The Food and Agriculture Organization (FAO) Country Representative to Liberia, Jean-Alexandre Scaglia, is calling on government and international partners to focus on improving and investing in the Agriculture sector for job creation and self-reliance.Briefing the media Tuesday, May 27, on the FAO’s national priorities and the important role of Agriculture including rural development, employment, youth support, food security and poverty reduction, Mr. Scaglia said it is important for government to use Agriculture for development.According to the FAO Country Representative, food insecurity and malnutrition was a serious problem for the country, especially the rural areas of Nimba, Maryland and Grand Kru Counties. He further explained that the government of Liberia, national and international partners have not been focusing on investing both financial and technical support that will shift and improve the agriculture sector and the lives of the Liberian people. “Let us use half of the two hundred million dollars that we spend on importation of food in Liberia for agriculture for two to three years for farming and technical as well as capacity building and Liberia will have more food and reduce importation throughout country. Mr. Scaglia insisted that there is a need for the agriculture sector to have huge investment that will create food security, capacity building for farmers, and reduce vulnerable employment for the youthful population that is over 55%. Greater investment in agriculture will also reduce malnutrition.Stating the statistics of food insecurity in Liberia, Mr. Scaglia described as worrisome Lofa’s 61.3% food insecurity, Bong’s 64.6%, Sinoe’s 65.1%, Grand Bassa’s 60.8%, Cape Mount’s 78.8%, rural Montserrado’s 67%, Nimba 41.5%, and Margibi 63.2% among others.”According to the FAO Country Representative, malnutrition has risen to 80% in the country, most especially in the rural areas and poses a serious threat to the health sector of the people. He called on the government as well as the partners to ensure that malnutrition is urgently addressed.Mr. Scaglia: “If there is no decision now to create jobs in the agriculture sector and invest more in food security, there will be serious problems for the country in driving hungry from Liberia. The government needs to take advantage of the present population to improve and address the issues of food insecurity,” he warned.According to him, agriculture is the best job for the vulnerable unemployment youth in the country, which would also stop the importation of over 50% of food. Liberians are capable of producing their own food, including fishery, he said.The FAO Representative explained that for Liberia to make progress in improving the lives of its people and creating job,“ the government needs the right information, capacity building, financial and technical knowledge that will support self reliance and better living conditions.”Share this:Click to share on Twitter (Opens in new window)Click to share on Facebook (Opens in new window)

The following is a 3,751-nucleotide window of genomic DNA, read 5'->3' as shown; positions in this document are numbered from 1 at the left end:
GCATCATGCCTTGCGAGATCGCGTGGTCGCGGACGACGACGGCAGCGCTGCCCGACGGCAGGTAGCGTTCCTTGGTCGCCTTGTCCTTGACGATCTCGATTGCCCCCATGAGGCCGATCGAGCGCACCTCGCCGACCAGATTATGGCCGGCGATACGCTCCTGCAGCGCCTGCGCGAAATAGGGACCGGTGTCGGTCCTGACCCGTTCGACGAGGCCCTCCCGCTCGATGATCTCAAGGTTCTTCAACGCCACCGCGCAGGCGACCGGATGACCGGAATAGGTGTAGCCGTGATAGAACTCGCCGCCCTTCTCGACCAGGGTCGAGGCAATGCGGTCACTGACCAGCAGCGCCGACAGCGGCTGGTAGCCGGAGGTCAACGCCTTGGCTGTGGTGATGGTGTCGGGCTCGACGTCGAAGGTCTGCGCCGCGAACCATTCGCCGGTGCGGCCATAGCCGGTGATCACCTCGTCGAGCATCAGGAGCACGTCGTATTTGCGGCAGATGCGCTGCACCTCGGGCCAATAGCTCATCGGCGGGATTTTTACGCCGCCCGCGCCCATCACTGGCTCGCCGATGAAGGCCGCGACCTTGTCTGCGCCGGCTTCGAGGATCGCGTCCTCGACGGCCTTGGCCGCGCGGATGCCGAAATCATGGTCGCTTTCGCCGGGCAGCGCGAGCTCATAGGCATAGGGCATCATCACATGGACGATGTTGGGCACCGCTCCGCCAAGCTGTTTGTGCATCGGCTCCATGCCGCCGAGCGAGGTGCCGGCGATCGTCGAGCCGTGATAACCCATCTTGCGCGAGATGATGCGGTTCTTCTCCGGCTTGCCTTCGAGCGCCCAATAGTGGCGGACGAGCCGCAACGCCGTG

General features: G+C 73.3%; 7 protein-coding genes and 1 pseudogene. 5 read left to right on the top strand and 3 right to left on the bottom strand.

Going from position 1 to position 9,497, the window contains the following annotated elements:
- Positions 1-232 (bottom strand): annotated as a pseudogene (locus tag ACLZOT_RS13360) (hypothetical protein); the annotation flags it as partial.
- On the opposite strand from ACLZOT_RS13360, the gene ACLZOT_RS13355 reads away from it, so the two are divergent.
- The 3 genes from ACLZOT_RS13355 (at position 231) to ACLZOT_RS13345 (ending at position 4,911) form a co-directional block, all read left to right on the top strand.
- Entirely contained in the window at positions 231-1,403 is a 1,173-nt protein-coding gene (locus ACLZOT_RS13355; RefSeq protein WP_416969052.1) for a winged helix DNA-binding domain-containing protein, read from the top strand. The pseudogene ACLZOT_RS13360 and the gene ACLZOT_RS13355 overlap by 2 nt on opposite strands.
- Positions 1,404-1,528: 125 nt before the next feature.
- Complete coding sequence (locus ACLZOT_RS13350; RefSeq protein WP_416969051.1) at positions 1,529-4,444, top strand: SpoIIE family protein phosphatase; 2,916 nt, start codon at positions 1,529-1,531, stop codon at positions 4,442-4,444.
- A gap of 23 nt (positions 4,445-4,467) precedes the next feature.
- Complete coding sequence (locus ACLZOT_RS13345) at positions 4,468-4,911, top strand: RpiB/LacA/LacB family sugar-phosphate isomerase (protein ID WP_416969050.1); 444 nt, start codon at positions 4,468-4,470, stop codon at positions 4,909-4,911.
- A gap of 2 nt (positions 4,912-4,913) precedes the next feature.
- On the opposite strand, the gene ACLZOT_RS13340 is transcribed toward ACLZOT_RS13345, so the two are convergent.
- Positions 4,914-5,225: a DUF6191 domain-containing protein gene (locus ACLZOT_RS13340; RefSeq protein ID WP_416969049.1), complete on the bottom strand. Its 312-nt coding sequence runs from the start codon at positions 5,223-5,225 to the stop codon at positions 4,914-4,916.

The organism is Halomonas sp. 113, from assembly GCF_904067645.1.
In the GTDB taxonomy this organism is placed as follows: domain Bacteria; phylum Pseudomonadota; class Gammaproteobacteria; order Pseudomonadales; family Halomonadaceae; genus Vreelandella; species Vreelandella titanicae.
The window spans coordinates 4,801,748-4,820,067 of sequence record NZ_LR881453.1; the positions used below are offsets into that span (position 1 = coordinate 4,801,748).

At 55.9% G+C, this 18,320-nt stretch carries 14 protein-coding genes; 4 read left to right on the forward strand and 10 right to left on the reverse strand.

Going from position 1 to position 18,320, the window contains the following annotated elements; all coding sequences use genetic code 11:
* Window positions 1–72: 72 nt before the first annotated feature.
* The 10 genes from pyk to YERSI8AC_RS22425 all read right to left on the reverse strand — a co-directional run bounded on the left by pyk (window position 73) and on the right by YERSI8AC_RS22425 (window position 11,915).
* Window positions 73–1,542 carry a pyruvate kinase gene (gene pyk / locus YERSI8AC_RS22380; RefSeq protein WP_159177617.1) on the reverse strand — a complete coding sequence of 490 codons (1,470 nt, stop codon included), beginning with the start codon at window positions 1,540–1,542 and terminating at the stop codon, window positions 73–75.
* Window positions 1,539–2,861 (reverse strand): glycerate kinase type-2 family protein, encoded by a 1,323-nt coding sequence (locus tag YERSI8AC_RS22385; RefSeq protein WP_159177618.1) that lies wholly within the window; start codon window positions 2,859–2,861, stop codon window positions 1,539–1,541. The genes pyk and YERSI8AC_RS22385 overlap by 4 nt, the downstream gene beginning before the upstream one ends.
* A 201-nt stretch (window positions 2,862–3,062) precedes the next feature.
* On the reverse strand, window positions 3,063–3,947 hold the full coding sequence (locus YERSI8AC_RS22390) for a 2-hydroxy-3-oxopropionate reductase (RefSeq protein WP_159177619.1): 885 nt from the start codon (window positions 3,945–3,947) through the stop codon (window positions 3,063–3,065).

The Public Health Ministry and Pan American Health Organisation (PAHO/WHO) is expected to finalise the essential medicine list for Guyana during an ongoing three-day meeting with stakeholders at the Guyana Marriott Hotel, Kingston, Georgetown.PAHO/WHO Representative to Guyana, Dr William Adu-KrowThe medicine list is updated every 2-3 years via a lengthy process through a pharmaceutical team with the aid of a standard treatment guideline developed by the Public Health Ministry or in some instances, the Georgetown Public Hospital Corporation (GPHC).The list is then supplied to the Permanent Secretary with the Ministry’s annual budget, as that being recommended for the Government to procure and make available for patients’ use.Chief Medical Officer, Dr Shamdeo Persaud explained that every year, newer and more effective agents are added and those that were found to be ineffective are removed.“Each year we add the newer and more effective agents but we also remove medicines that we find are ineffective that they might be for resistance developed against some form of antibiotic and we have done that or that a drug have found not to be as effective as we did in the past,” Persaud noted.Persaud further added that the list contains generic items which have been recommended globally by the World Health Organisation.A section of the gathering“The medicines are in their true form, they are also categorised by strength and by the preparation type whether it is liquids or tablets, capsules, topical application so there might be one pharmaceutical agent but they might be available in 5-6 different forms so it’s quite a long list but we are trying to keep the items generic, that means that we look at the pharmaceutical active component and we recommend the generic items which WHO have been recommending globally rather than to go for brand.”In his remarks, PAHO/WHO representative to Guyana, Dr William Adu-Krow noted that essential medicines are critical to the functioning of any health system, especially in Guyana.Dr Adu-Krow further deemed the list as being among things that are of national priority.“Essential medicines are intended to be available within the context of functioning health systems at all times, in adequate amounts, in appropriate dosage forms with assured quality and adequate information and at a price that the individual and the community can afford” the PAHO/WHO representative added.Dr Adu-Krow added that “The implementation of the concept of essential medicines is intended to be flexible and adaptable to many different situations exactly which medicines are regarded as essential remains a national responsibility”.Regional advisers and consultants of WHO are currently leading the discussion in the finalisation of the Essential Medicine List. Regional health officers of the administrative regions, pharmacists, doctors and staff of the Material Management Unit and the Georgetown Public Hospital Corporation are among those participating in the three-day meeting.